How to learn ions

Simple ions

The periodic table is very helpful when learning the formulae of simple ions. These are the rules:

  • Metals and hydrogen form positive ions (cations).
  • Non-metals form negative ions (anions).
  • Group 1 metals (alkali metals) form +1 ions.
  • Group 2 metals (alkaline earth metals) form +2 ions.
  • Group 3 metals form +3 ions. (Boron, a non-metal does not form a simple ion.)
  • Group 4 metals (tin and lead) can each form ions with charges +2 and +4. (The non-metals above them, such as carbon and silicon, do not form simple ions.)
  • Group 5 non-metals (nitrogen and phophorus) form 3- ions.
  • Group 6 non-metals (such as oxygen and sulfur) form 2- ions.
  • Group 7 (all non-metals) form -1 ions.
  • Transition metals and zinc form positive ions, often several, and the charges are not easily predictable from the periodic table position.
  • When an element can form ions with several different charges, the name of the ion includes the charge in roman numerals. For example, iron(III) is Fe3+ and iron(II) is Fe2+.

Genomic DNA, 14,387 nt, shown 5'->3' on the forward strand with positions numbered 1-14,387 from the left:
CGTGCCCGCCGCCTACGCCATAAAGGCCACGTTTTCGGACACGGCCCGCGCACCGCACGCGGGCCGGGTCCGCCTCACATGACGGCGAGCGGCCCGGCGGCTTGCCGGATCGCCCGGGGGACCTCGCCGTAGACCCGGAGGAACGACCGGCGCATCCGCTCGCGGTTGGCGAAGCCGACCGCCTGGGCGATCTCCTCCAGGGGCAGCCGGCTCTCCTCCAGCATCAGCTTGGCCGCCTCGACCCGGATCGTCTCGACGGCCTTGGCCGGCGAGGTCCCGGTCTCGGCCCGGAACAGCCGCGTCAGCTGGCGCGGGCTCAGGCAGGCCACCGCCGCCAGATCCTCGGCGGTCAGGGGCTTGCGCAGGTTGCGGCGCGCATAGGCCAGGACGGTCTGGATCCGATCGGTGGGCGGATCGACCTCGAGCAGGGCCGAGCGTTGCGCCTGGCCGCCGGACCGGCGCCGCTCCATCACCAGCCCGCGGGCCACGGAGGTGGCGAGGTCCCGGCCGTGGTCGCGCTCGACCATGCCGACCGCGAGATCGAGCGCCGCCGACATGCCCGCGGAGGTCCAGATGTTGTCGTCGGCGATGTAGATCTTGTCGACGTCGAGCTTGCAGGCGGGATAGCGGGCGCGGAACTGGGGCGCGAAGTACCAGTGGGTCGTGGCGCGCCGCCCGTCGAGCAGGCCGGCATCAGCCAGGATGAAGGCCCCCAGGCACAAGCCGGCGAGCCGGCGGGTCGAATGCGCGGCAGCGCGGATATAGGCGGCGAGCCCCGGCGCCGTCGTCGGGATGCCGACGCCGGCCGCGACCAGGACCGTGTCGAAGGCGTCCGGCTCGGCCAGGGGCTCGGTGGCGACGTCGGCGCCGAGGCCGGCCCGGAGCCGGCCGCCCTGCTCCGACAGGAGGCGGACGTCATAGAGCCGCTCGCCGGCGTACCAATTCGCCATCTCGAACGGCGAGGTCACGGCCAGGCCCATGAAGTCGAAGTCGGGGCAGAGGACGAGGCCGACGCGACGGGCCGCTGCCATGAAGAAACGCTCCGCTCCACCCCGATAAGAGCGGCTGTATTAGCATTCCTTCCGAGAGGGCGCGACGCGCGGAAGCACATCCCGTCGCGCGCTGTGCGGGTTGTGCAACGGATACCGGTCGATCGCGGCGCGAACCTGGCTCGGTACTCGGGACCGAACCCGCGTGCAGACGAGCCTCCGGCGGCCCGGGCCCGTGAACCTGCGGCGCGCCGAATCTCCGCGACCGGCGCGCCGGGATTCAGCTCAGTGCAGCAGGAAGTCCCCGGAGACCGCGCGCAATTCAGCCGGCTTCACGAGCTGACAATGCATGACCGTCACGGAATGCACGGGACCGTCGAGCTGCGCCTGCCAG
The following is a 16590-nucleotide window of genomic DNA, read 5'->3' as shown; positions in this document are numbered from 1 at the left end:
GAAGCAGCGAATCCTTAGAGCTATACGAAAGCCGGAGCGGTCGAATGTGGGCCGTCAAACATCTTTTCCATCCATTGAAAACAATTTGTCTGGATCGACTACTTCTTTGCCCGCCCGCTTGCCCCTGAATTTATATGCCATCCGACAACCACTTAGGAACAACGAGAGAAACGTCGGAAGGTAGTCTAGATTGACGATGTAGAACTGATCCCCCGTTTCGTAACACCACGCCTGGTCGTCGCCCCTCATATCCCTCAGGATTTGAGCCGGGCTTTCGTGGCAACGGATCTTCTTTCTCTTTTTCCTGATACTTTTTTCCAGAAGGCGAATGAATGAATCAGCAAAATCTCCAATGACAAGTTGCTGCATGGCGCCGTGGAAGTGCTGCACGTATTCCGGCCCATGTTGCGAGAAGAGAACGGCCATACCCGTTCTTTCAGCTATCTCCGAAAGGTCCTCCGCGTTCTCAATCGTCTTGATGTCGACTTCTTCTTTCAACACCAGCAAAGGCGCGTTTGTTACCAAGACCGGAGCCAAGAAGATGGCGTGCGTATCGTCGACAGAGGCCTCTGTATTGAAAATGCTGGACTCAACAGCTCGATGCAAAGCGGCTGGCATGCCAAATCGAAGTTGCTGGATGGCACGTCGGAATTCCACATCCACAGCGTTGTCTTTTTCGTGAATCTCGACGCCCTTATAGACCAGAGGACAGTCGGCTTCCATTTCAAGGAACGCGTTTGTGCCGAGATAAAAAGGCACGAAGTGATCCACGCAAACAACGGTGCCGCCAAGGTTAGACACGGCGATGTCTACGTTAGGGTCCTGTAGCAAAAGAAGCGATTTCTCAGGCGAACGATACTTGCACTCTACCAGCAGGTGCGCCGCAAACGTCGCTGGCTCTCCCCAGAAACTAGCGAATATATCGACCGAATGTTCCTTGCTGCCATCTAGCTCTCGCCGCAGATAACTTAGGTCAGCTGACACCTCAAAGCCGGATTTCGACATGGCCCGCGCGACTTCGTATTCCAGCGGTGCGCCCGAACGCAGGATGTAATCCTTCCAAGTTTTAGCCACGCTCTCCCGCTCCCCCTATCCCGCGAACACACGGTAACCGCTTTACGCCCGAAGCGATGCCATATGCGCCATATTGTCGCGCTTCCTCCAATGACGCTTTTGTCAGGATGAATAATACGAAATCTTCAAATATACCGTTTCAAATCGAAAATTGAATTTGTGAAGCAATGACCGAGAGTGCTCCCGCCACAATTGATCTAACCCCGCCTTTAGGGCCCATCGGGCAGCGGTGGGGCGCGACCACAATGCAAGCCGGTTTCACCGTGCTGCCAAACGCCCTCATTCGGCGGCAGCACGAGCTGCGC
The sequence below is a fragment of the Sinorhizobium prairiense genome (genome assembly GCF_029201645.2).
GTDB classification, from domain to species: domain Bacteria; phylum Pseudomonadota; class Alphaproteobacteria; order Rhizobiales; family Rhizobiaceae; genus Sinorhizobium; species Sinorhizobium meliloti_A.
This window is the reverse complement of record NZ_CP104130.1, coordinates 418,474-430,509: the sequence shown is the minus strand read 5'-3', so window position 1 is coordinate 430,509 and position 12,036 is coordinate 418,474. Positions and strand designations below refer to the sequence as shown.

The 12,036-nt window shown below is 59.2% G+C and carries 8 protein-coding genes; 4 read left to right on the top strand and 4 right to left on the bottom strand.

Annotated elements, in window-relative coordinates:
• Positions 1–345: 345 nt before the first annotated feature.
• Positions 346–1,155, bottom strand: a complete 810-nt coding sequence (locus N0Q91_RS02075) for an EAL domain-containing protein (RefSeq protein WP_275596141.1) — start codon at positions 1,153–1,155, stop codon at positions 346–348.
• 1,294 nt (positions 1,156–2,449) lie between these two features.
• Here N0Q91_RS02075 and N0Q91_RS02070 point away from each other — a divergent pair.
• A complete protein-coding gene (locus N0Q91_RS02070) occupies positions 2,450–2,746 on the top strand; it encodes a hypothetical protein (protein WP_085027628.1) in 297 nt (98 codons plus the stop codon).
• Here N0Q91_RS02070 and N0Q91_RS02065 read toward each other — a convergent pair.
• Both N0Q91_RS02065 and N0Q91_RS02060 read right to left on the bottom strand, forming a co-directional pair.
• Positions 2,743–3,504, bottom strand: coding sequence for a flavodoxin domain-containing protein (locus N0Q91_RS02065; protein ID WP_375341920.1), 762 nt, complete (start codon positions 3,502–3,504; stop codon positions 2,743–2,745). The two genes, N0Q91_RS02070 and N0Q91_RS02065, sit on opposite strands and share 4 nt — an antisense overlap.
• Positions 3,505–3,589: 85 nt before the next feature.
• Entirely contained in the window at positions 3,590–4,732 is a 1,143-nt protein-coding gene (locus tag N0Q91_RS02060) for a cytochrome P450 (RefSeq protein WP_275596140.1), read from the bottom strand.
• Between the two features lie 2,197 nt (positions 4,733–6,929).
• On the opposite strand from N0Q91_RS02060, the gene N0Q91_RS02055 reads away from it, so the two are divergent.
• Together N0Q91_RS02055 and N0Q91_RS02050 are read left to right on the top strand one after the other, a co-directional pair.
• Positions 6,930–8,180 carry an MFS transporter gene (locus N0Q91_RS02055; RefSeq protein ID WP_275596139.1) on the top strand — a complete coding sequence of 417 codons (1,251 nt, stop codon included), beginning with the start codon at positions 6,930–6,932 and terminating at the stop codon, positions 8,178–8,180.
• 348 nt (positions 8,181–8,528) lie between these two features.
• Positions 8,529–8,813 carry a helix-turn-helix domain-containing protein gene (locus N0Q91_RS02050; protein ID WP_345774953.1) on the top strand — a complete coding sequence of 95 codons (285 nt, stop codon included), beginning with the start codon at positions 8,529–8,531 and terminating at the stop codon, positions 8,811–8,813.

• Group 0 (Group 8) do not form ions.

Molecular ions

These are very important. The periodic table is not helpful and they just need to be memorised.

Naming ions

  • A positive simple ion has the same name as its element (e.g. Na+ is sodium). If the element can form several ions, then the name includes the charge in roman numerals. (e.g. Fe2+ is iron(II) and Fe3+ is iron(III)).
  • A negative simple ion's name begins with the first part of the name of the element and ends with _ide. (e.g S2- is sulfide.)
  • A negative molecular ion's name containing oxygen usually ends in _ite or _ate. (e.g. SO32- is sulfite and SO42- is sulfate.)